After reading the selections from Ken Ilgunas's Walden on Wheels: On the Open Road from Debt to Freedom, Steele and Williams's "Who got rich off the student debt crisis" (also available in modified form as "Lives on Hold" from Consumer Reports), the excerpt from Rebekah Nathan's My Freshman Year, and (optionally) the first chapter of Alan Collinge's The Student Loan Scam (all available in the Resources -- Required Course Readings on our Sakai site), please reflect on one of the questions below regarding student debt.
College debt in the U.S. is rapidly nearing a staggering $1.5 Trillion, becoming a hidden drag on the economy and a secret drag on many people's lives. I say "secret," because most Americans do not talk about their debt in public, and therefore few of us recognize just how widespread a problem it is. Our readings today reveal many of the lives touched by debt and thus offer us real insight into the ways that student debt shapes the lives of many college graduates. The readings also touch on (in Steele and Williams's article, Collinge's story about the privatization of Sallie Mae, and in Ilgunas's stories about his best friend, Josh Pruyn, who goes to work for a for-profit school) the sleazy relationship between colleges and the student loan industry, as well as the very troubling practices of for-profit schools and private banks that have made student loans such a profitable area for both bankers and investors. For this discussion, I want you to take a closer look at the way widespread student debt (which is a relatively recent phenomenon) has changed the lives of students and their experience of college (especially by making it less of a route to financial and cognitive freedom), or to look at the ways that the system seems rigged in favor of the banks and those associated with the banking industry.
Answer one of the following in the comments below, then respond to someone else:
Question Option #1: "Is college no longer a 'liminal' space for self-discovery?"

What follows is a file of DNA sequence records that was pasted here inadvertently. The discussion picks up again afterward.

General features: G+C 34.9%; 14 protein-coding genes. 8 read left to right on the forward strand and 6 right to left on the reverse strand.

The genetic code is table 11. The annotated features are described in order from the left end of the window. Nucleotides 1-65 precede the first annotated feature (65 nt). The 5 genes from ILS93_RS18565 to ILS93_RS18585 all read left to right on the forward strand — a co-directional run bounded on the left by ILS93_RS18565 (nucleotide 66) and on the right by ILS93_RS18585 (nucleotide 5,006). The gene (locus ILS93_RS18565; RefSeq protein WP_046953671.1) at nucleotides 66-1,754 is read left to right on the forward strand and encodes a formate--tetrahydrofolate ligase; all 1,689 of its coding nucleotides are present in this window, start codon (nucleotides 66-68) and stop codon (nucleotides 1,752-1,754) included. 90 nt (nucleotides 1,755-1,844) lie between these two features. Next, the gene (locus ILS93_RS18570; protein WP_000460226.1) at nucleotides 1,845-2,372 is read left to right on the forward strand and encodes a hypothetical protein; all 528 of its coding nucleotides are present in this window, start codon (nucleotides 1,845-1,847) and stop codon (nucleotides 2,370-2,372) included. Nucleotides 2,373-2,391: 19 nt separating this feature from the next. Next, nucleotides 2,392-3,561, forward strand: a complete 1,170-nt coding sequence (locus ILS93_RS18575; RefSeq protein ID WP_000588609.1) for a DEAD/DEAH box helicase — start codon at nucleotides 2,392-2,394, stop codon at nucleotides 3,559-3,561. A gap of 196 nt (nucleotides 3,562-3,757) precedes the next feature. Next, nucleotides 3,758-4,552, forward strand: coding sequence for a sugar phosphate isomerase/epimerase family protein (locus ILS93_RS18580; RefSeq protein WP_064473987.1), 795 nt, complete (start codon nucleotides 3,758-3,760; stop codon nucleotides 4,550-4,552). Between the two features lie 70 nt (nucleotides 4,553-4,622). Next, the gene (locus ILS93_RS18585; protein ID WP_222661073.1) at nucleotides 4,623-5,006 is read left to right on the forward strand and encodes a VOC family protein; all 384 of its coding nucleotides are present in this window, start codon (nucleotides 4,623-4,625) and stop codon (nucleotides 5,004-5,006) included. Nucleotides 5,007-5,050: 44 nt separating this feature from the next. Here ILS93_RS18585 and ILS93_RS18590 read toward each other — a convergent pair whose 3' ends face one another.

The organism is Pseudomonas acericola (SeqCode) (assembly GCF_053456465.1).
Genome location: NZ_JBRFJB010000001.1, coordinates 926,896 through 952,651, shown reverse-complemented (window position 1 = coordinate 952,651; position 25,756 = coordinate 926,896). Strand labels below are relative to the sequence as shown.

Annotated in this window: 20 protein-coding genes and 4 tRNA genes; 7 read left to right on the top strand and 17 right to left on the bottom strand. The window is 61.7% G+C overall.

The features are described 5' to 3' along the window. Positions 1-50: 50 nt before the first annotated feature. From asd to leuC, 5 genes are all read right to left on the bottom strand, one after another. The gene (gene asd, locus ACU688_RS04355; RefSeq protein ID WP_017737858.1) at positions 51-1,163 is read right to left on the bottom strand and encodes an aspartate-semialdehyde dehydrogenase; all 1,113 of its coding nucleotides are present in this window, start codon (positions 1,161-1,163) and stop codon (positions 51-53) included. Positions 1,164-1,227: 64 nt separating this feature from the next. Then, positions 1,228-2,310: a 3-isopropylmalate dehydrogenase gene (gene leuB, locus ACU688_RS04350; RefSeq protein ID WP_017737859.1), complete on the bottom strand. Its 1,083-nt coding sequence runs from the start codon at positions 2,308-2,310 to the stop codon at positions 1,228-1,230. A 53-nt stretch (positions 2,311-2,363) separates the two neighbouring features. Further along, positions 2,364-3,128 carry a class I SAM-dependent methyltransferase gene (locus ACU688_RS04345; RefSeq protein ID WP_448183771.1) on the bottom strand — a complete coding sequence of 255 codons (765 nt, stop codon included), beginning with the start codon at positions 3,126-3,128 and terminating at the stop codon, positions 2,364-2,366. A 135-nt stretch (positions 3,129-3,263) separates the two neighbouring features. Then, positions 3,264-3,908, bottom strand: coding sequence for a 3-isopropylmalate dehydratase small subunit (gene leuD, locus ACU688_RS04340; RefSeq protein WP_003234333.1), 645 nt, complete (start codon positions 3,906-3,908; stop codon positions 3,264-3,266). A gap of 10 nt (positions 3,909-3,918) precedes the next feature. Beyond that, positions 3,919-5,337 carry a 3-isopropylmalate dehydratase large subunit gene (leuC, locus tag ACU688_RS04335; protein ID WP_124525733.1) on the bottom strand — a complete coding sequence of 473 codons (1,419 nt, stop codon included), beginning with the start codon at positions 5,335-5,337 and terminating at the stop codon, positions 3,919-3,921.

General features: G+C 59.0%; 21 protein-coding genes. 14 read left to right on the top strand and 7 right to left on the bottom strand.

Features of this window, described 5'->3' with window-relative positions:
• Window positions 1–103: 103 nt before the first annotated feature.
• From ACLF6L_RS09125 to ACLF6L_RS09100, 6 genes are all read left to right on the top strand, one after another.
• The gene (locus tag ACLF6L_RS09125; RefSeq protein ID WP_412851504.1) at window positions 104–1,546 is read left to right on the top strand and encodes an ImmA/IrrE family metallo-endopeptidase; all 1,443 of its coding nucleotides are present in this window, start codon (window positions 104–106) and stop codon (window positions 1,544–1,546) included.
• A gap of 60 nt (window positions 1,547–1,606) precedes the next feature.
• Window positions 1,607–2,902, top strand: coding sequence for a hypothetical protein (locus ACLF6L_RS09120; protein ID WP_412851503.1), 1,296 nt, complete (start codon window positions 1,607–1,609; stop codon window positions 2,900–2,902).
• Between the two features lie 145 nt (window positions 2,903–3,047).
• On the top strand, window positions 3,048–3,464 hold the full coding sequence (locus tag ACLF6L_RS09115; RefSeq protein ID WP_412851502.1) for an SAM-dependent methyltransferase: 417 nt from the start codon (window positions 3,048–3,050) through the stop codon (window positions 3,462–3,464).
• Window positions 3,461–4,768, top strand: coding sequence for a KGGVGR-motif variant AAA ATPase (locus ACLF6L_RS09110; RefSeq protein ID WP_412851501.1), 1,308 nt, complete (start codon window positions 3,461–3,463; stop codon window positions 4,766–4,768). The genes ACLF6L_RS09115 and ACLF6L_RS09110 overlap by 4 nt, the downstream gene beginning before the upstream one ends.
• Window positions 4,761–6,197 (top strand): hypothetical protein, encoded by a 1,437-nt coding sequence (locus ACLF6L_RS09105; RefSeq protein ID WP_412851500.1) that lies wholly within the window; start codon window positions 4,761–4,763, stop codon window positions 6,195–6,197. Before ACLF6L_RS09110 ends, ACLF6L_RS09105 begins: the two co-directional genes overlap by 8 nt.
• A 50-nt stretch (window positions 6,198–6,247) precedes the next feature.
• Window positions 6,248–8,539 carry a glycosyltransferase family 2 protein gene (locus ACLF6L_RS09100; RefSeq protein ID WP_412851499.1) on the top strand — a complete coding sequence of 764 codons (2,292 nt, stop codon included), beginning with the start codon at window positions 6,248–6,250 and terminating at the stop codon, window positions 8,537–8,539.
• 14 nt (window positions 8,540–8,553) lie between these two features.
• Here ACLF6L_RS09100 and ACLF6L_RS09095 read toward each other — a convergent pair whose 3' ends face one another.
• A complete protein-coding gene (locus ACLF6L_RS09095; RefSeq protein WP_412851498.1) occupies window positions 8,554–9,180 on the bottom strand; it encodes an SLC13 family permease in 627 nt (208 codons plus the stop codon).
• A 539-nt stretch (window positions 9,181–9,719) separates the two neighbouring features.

In the excerpt from her book My Freshman Year, Rebekah Nathan discusses how the cost of college seems to have changed the experience of many students, making college less a place for free exploration and discovery and more a place to focus on preparing for the job market or the pressures of debt. How does Nathan's argument connect to at least one of the other readings for today, and what does that reading suggest about Nathan's thesis? Is college no longer a 'liminal' space of freedom between childhood and adulthood? Or is it still possible to make college a place where people can freely choose who they want to become or how they want to live -- or where they can learn how to think freely (which is the essential meaning of "the liberal arts") so they can solve the problem of debt?
Question Option #2: "Does debt destroy freedom?"
Based on the readings -- and citing specific evidence from two of them -- answer at least one of the following questions: How does debt affect the lives of debtors? Do students make choices that get them into debt or is it a trap they fall into? How is debt sometimes caused by limited choices -- and how does being in debt itself constrain choice? How can debtors regain or reassert their "freedom"? What do you think students can do about the growing problem of student debt and the larger problem of income inequality it exacerbates?
Question Option #3: "Are the banks to blame?"
Based on the readings -- and citing specific evidence from at least two of them -- how does the larger system of higher education privatization and the student loan industry effectively transfer wealth from poor students to bankers and wealthy investors, thus furthering the ways that college maintains inequality? Are the banks to blame? Or are they less to blame than government and even the colleges themselves? What do you think can be done about the growing problem of student debt and the larger problem of income inequality it exacerbates?
Respond to this question using the comments feature below, making direct reference to two of the readings in your comment, before we meet on Tuesday. Then comment on another student's comment.